Now, I don’t want to deny that there might be something to all this, Chrysostom  is a strong authority, but it is hardly likely that this typically Byzantine enthusiasm is what the Roman Liturgy is referring to with “per evangelica dicta…” The Roman tradition places great emphasis on attention to the liturgically proclaimed word, “ut mens nostra concordet voci nostrae” (Regula Benedicti XIX,7). Even one of the most Byzantine-spirited Latin theologians, the “Origen of the 20th century,” H. U. von Balthasar, is very Roman when it comes to this question. Like Origen himself Balthasar occasionally makes a really good point:

It is essential to listen [to the word] obediently and with full attention, not least as a means of purification and preparation for holy communion (“You are made clean by the word which I have spoken to you” [Jn 15:3]; “Per evangelica dicta deleantur nostra delicta”). This attention is therefore necessary as a liturgical act, i.e., an act pertaining to the worship of the whole Church. Consequently it is wrong to isolate this act, which can only be a personal act, and as such makes ready for the sacramental act of holy communion, and to sacramentalize it, ascribing to it a kind of ex opere operato effect which is totally foreign.

The contact which we have with the Word in the Gospel is a preparation for the union which we will have with Him in through the Sacrament, which is itself a foretaste of the union which we will have with Him in the Beatific Vision.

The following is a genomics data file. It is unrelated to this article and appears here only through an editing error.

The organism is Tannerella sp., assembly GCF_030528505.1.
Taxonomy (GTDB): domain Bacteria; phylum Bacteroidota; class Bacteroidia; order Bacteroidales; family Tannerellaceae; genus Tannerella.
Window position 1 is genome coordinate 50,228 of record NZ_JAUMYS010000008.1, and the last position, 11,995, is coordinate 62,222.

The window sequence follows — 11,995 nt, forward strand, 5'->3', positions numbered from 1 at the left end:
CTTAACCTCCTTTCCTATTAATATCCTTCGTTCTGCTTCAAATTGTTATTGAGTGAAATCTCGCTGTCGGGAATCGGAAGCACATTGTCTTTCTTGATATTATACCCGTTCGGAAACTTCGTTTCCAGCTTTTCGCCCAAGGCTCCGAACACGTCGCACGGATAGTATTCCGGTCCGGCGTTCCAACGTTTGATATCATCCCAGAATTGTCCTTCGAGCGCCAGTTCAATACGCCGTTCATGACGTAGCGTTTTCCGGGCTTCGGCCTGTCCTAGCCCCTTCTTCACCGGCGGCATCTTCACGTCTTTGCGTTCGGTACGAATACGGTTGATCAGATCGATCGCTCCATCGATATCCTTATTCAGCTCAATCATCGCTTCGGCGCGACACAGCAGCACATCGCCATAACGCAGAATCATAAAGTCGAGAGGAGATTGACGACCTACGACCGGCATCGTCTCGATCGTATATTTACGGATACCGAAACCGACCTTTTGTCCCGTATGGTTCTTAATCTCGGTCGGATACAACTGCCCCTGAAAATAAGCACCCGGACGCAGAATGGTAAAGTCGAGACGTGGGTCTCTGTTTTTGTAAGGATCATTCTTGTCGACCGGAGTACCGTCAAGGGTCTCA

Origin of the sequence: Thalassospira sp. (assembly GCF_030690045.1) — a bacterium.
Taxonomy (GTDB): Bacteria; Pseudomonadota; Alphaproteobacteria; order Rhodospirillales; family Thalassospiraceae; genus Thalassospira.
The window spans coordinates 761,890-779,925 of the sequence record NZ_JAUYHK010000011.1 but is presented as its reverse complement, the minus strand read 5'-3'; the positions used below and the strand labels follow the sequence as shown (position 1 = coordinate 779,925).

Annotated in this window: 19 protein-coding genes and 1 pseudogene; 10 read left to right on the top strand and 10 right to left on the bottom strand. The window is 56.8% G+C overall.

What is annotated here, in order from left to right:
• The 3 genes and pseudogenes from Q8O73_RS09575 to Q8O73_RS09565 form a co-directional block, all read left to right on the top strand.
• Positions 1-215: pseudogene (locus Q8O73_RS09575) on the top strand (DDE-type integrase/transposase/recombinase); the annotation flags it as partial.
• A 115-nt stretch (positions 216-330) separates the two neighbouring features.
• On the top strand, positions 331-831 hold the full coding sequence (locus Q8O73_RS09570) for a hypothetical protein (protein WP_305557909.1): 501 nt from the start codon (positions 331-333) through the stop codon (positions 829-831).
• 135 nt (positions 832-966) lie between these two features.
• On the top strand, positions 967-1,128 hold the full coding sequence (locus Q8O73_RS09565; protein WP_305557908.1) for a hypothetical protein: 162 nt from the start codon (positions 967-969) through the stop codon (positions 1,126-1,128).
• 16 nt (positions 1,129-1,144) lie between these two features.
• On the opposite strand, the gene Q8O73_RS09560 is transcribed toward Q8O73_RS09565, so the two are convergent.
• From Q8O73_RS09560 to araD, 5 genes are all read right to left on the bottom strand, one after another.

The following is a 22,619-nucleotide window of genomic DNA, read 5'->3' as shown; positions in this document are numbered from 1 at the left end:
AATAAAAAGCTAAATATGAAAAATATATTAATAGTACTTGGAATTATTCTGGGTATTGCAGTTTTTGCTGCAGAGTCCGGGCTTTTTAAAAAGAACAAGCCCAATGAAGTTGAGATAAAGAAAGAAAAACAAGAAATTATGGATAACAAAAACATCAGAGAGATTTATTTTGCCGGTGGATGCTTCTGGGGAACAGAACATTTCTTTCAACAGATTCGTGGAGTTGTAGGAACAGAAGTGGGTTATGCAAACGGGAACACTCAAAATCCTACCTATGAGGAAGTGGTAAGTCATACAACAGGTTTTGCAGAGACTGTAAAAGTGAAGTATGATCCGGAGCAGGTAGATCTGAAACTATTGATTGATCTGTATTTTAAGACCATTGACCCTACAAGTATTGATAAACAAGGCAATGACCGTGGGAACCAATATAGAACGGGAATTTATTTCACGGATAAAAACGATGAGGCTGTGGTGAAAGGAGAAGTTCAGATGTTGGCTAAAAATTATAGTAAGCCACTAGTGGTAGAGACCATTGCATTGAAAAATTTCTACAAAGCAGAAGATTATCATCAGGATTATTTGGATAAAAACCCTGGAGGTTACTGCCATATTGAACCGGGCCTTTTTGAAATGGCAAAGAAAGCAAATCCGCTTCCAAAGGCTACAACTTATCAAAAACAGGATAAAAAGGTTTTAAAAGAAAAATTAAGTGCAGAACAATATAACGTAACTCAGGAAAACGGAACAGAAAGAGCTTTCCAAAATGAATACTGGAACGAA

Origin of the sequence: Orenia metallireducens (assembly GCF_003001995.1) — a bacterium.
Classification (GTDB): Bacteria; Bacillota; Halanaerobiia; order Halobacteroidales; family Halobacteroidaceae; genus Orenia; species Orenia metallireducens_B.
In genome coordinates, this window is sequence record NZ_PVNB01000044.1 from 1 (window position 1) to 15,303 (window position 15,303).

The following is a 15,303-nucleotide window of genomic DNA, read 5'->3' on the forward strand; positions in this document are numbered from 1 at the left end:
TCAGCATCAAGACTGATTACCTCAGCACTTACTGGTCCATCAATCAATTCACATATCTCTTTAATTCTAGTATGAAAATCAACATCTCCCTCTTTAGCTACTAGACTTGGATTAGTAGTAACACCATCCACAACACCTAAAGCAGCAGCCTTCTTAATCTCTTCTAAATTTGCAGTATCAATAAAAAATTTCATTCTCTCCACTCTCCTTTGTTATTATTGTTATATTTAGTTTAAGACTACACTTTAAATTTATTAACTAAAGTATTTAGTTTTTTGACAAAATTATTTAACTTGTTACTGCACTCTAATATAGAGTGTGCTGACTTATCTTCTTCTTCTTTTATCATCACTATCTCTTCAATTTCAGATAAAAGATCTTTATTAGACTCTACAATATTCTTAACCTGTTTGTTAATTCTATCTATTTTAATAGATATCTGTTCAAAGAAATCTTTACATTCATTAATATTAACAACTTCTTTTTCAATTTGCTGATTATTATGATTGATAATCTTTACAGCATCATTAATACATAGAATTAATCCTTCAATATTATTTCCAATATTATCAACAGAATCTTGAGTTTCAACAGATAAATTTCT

The contact with him in the Gospel is the contact of faith. Blessed Columba Marmion’s Christ the Life of the Soul is largely concerned with how the contact that we have with Christ through faith is the foundation of the spiritual life and our adoption as sons. Thus when the Gospel is proclaimed in we come into real contact with the Light of the world, who reveals to us our sin and blots it out on condition that we believe:

For God so loved the world, as to give his only begotten Son; that whosoever believeth in him, may not perish, but may have life everlasting. For God sent not his Son into the world, to judge the world, but that the world may be saved by him. He that believeth in him is not judged. But he that doth not believe, is already judged: because he believeth not in the name of the only begotten Son of God. And this is the judgment: because the light is come into the world, and men loved darkness rather than the light: for their works were evil. For every one that doth evil hateth the light, and cometh not to the light, that his works may not be reproved. But he that doth truth, cometh to the light, that his works may be made manifest, because they are done in God. (Jn 3:16-21)